One To Watch

ElasticSearch opens for business, with launch of company

One of the brightest open source projects around now has a public face for their community efforts, after the team behind the RESTful search server, ElasticSearch launched their own company of the same name.

Steven Schuurman, CEO of ElasticSearch announced through a blogpost, that he and the creator of the project, Shay Banon, were amongst those part of this new endeavour. ElasticSearch has been knocking around for two years now, since its first release with Banon at the helm in February 2010. Numerous releases arrived after, updating the Java-written RESful search server with new features every time.

ElasticSearch is an ambitious project based on Apache Lucene, the high performance indexing and search library created by Doug Cutting. ElasticSearch is effectively a spinoff of Banon's earlier project Compass, after realising the need to start afresh to create a distributed, scalable solution.

Thus ElasticSearch was born - choosing JSON over HTTP to create a near real-time search server, offering multi-tenancy support. ElasticSearch attempts to make the majority of its features available through the JSON and Java API and also has the 'Gateway' feature for persistence long-term. Its schema free nature makes it ideal as a NoSQL solution to source documents.

Schuurman spoke of how pivotal this day was for the project.

Today is the day we launch the company behind elasticsearch! In practice, this means that as of today, users and potential users of elasticsearch have a definitive source for support, education and guidance with respect to developing, deploying and running elasticsearch in production environments.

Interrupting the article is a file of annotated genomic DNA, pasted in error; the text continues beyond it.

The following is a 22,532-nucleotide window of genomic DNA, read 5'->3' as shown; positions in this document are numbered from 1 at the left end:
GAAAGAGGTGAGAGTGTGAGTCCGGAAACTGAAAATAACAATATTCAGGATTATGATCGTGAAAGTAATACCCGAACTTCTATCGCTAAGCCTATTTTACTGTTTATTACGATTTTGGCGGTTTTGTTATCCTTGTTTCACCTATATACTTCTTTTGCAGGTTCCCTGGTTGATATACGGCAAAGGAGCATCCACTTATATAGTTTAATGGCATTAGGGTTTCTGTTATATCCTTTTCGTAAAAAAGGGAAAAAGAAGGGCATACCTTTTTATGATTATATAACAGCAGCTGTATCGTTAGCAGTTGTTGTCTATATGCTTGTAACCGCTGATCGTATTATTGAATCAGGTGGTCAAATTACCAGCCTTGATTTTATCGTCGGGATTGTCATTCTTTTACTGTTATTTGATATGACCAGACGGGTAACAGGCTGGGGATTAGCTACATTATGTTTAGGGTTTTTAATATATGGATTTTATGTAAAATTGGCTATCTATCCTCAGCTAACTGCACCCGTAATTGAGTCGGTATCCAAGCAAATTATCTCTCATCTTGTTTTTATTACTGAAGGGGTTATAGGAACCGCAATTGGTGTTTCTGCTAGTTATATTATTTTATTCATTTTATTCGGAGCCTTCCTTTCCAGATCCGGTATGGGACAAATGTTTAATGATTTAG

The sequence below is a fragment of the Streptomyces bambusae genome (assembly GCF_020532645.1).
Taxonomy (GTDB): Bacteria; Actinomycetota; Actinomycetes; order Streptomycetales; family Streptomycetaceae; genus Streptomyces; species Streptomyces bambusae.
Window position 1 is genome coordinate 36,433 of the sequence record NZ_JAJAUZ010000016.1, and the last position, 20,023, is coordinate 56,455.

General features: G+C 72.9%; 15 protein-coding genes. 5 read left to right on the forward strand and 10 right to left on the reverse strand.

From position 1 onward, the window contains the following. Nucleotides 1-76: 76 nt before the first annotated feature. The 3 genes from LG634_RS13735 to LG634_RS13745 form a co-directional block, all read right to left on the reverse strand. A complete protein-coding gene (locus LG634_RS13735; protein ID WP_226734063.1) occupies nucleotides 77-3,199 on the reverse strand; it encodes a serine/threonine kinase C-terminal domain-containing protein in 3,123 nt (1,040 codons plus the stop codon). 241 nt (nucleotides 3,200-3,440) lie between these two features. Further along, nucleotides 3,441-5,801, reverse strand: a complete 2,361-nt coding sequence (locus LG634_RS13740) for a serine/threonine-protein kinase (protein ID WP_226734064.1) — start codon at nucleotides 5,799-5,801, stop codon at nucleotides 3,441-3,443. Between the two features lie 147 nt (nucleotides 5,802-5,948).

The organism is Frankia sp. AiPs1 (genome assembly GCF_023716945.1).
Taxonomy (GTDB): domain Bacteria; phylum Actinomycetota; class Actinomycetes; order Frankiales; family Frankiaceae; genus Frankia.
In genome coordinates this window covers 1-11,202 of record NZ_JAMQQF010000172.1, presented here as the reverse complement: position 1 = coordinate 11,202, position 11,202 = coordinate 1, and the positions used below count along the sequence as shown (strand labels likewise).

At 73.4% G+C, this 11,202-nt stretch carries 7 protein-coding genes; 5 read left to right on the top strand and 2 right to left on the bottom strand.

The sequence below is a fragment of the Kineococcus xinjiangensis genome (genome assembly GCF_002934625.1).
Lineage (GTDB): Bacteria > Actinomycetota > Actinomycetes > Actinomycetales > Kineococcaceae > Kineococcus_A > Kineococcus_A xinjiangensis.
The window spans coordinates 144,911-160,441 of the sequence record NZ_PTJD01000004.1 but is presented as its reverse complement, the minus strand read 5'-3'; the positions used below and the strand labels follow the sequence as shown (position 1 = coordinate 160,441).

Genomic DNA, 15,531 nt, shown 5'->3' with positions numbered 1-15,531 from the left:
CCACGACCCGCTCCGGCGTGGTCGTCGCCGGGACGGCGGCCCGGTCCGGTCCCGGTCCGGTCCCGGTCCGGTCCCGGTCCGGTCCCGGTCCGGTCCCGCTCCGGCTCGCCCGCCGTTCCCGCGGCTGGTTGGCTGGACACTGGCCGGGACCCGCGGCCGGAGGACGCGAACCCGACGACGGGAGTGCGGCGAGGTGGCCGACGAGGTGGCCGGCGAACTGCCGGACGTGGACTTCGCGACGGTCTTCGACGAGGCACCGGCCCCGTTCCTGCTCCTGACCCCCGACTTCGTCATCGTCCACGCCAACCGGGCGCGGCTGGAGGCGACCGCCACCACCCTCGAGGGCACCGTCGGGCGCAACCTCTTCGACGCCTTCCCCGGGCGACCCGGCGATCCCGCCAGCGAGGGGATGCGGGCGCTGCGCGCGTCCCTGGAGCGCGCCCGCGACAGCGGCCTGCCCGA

He added later that this doesn't mean the end of contributions to the larger Apache Lucene project which is great to hear. This mirrors the trajectory of other similar open source projects, making sure they got the initial project right before ploughing cash into an commercial hub of operations. They won't be shying away from open source at all, merely making sure those wanting the highest level of enterprise support get it.

As many will know, there's a competitor in the space in the shape of Solr (which is also built on Lucene) and the pro and cons should be weighed up before selecting which search server for your needs. One of ElasticSearch's main stumbling blocks was the fact that Banon was a one-man band on the project for some time. Now that ElasticSearch is truly making an enterprise charge, that major negative for businesses is no longer valid with the foundations in place to offer more cohesive enterprise support.

ElasticSearch is currently in use at StumbleUpon, Mozilla, Sony and Klout - a decent industry cross-section to to have on your side, but with this move, the project is set to grab more. The plan ahead for ElasticSearch appears to be to refocus their efforts and get more developers onboard. Having one of the leaders of the Apache Lucene project, Simon Willnauer, as another co-founder of the company, as well as technology leader helps somewhat. New horizons lay ahead with a new team.

The Big Data analytics field just got that more interesting - Solr or ElasticSearch, which do you pick?

Chris Mayer

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